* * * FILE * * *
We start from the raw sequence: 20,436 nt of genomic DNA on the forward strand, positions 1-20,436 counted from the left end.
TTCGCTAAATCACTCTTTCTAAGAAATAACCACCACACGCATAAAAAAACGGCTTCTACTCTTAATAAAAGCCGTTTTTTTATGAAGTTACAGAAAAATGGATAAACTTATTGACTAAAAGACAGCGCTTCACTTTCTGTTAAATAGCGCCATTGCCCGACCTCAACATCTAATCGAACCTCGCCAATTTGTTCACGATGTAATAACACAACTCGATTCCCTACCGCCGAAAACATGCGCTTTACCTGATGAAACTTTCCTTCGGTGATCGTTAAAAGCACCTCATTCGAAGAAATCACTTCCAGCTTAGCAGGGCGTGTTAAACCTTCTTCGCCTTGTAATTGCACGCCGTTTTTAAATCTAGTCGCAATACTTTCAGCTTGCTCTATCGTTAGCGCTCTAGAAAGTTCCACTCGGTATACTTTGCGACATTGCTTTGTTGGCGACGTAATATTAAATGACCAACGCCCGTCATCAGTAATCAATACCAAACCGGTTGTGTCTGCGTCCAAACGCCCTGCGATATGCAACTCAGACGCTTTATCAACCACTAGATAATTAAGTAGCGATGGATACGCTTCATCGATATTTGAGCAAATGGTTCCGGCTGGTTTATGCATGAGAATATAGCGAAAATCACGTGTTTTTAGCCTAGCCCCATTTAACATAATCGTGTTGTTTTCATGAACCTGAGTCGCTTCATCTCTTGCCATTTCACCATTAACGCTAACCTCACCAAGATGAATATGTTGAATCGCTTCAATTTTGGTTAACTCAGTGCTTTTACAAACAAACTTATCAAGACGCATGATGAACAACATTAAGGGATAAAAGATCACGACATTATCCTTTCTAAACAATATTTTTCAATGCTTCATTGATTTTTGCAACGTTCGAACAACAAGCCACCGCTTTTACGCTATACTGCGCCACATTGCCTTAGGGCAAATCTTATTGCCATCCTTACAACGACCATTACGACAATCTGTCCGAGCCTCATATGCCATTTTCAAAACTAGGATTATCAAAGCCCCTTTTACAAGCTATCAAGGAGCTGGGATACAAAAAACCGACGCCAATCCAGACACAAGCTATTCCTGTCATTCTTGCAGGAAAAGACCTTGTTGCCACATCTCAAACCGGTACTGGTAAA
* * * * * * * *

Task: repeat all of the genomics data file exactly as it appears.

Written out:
We start from the raw sequence: 20,436 nt of genomic DNA on the forward strand, positions 1-20,436 counted from the left end.
TTCGCTAAATCACTCTTTCTAAGAAATAACCACCACACGCATAAAAAAACGGCTTCTACTCTTAATAAAAGCCGTTTTTTTATGAAGTTACAGAAAAATGGATAAACTTATTGACTAAAAGACAGCGCTTCACTTTCTGTTAAATAGCGCCATTGCCCGACCTCAACATCTAATCGAACCTCGCCAATTTGTTCACGATGTAATAACACAACTCGATTCCCTACCGCCGAAAACATGCGCTTTACCTGATGAAACTTTCCTTCGGTGATCGTTAAAAGCACCTCATTCGAAGAAATCACTTCCAGCTTAGCAGGGCGTGTTAAACCTTCTTCGCCTTGTAATTGCACGCCGTTTTTAAATCTAGTCGCAATACTTTCAGCTTGCTCTATCGTTAGCGCTCTAGAAAGTTCCACTCGGTATACTTTGCGACATTGCTTTGTTGGCGACGTAATATTAAATGACCAACGCCCGTCATCAGTAATCAATACCAAACCGGTTGTGTCTGCGTCCAAACGCCCTGCGATATGCAACTCAGACGCTTTATCAACCACTAGATAATTAAGTAGCGATGGATACGCTTCATCGATATTTGAGCAAATGGTTCCGGCTGGTTTATGCATGAGAATATAGCGAAAATCACGTGTTTTTAGCCTAGCCCCATTTAACATAATCGTGTTGTTTTCATGAACCTGAGTCGCTTCATCTCTTGCCATTTCACCATTAACGCTAACCTCACCAAGATGAATATGTTGAATCGCTTCAATTTTGGTTAACTCAGTGCTTTTACAAACAAACTTATCAAGACGCATGATGAACAACATTAAGGGATAAAAGATCACGACATTATCCTTTCTAAACAATATTTTTCAATGCTTCATTGATTTTTGCAACGTTCGAACAACAAGCCACCGCTTTTACGCTATACTGCGCCACATTGCCTTAGGGCAAATCTTATTGCCATCCTTACAACGACCATTACGACAATCTGTCCGAGCCTCATATGCCATTTTCAAAACTAGGATTATCAAAGCCCCTTTTACAAGCTATCAAGGAGCTGGGATACAAAAAACCGACGCCAATCCAGACACAAGCTATTCCTGTCATTCTTGCAGGAAAAGACCTTGTTGCCACATCTCAAACCGGTACTGGTAAA